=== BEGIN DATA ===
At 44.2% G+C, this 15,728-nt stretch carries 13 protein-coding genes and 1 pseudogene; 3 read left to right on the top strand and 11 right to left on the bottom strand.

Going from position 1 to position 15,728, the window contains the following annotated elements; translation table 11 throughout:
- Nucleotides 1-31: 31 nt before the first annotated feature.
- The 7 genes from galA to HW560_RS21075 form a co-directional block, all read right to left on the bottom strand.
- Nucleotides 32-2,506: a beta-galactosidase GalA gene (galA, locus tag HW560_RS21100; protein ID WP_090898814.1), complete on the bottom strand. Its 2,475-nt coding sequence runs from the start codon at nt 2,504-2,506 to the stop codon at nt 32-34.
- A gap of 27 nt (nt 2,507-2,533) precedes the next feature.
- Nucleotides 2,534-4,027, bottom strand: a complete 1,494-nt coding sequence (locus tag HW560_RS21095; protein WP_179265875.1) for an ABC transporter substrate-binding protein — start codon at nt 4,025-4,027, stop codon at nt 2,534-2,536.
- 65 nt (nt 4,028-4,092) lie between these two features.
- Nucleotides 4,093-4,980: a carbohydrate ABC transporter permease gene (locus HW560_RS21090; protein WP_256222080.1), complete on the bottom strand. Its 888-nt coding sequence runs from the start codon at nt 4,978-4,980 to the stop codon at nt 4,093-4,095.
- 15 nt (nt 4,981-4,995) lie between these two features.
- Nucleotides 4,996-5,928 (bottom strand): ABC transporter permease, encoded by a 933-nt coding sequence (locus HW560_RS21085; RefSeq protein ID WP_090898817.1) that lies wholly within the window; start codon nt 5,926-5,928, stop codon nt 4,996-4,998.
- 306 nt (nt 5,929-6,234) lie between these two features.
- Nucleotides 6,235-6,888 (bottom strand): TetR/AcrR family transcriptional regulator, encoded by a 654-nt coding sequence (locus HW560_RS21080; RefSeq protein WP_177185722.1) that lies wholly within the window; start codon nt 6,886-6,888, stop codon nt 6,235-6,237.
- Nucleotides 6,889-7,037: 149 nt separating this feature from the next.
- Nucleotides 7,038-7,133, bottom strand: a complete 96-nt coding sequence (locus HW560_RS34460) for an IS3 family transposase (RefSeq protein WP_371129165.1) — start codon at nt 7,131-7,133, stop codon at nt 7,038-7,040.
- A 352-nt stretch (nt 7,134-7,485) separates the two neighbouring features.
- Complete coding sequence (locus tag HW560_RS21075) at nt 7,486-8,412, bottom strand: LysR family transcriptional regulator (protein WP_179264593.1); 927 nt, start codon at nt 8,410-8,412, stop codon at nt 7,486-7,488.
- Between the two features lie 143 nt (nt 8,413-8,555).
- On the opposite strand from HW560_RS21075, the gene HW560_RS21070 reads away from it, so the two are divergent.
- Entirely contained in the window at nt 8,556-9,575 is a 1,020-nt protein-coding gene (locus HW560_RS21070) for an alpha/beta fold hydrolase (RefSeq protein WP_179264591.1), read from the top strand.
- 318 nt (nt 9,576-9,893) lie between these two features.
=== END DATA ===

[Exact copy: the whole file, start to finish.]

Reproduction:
At 44.2% G+C, this 15,728-nt stretch carries 13 protein-coding genes and 1 pseudogene; 3 read left to right on the top strand and 11 right to left on the bottom strand.

Going from position 1 to position 15,728, the window contains the following annotated elements; translation table 11 throughout:
- Nucleotides 1-31: 31 nt before the first annotated feature.
- The 7 genes from galA to HW560_RS21075 form a co-directional block, all read right to left on the bottom strand.
- Nucleotides 32-2,506: a beta-galactosidase GalA gene (galA, locus tag HW560_RS21100; protein ID WP_090898814.1), complete on the bottom strand. Its 2,475-nt coding sequence runs from the start codon at nt 2,504-2,506 to the stop codon at nt 32-34.
- A gap of 27 nt (nt 2,507-2,533) precedes the next feature.
- Nucleotides 2,534-4,027, bottom strand: a complete 1,494-nt coding sequence (locus tag HW560_RS21095; protein WP_179265875.1) for an ABC transporter substrate-binding protein — start codon at nt 4,025-4,027, stop codon at nt 2,534-2,536.
- 65 nt (nt 4,028-4,092) lie between these two features.
- Nucleotides 4,093-4,980: a carbohydrate ABC transporter permease gene (locus HW560_RS21090; protein WP_256222080.1), complete on the bottom strand. Its 888-nt coding sequence runs from the start codon at nt 4,978-4,980 to the stop codon at nt 4,093-4,095.
- 15 nt (nt 4,981-4,995) lie between these two features.
- Nucleotides 4,996-5,928 (bottom strand): ABC transporter permease, encoded by a 933-nt coding sequence (locus HW560_RS21085; RefSeq protein ID WP_090898817.1) that lies wholly within the window; start codon nt 5,926-5,928, stop codon nt 4,996-4,998.
- 306 nt (nt 5,929-6,234) lie between these two features.
- Nucleotides 6,235-6,888 (bottom strand): TetR/AcrR family transcriptional regulator, encoded by a 654-nt coding sequence (locus HW560_RS21080; RefSeq protein WP_177185722.1) that lies wholly within the window; start codon nt 6,886-6,888, stop codon nt 6,235-6,237.
- Nucleotides 6,889-7,037: 149 nt separating this feature from the next.
- Nucleotides 7,038-7,133, bottom strand: a complete 96-nt coding sequence (locus HW560_RS34460) for an IS3 family transposase (RefSeq protein WP_371129165.1) — start codon at nt 7,131-7,133, stop codon at nt 7,038-7,040.
- A 352-nt stretch (nt 7,134-7,485) separates the two neighbouring features.
- Complete coding sequence (locus tag HW560_RS21075) at nt 7,486-8,412, bottom strand: LysR family transcriptional regulator (protein WP_179264593.1); 927 nt, start codon at nt 8,410-8,412, stop codon at nt 7,486-7,488.
- Between the two features lie 143 nt (nt 8,413-8,555).
- On the opposite strand from HW560_RS21075, the gene HW560_RS21070 reads away from it, so the two are divergent.
- Entirely contained in the window at nt 8,556-9,575 is a 1,020-nt protein-coding gene (locus HW560_RS21070) for an alpha/beta fold hydrolase (RefSeq protein WP_179264591.1), read from the top strand.
- 318 nt (nt 9,576-9,893) lie between these two features.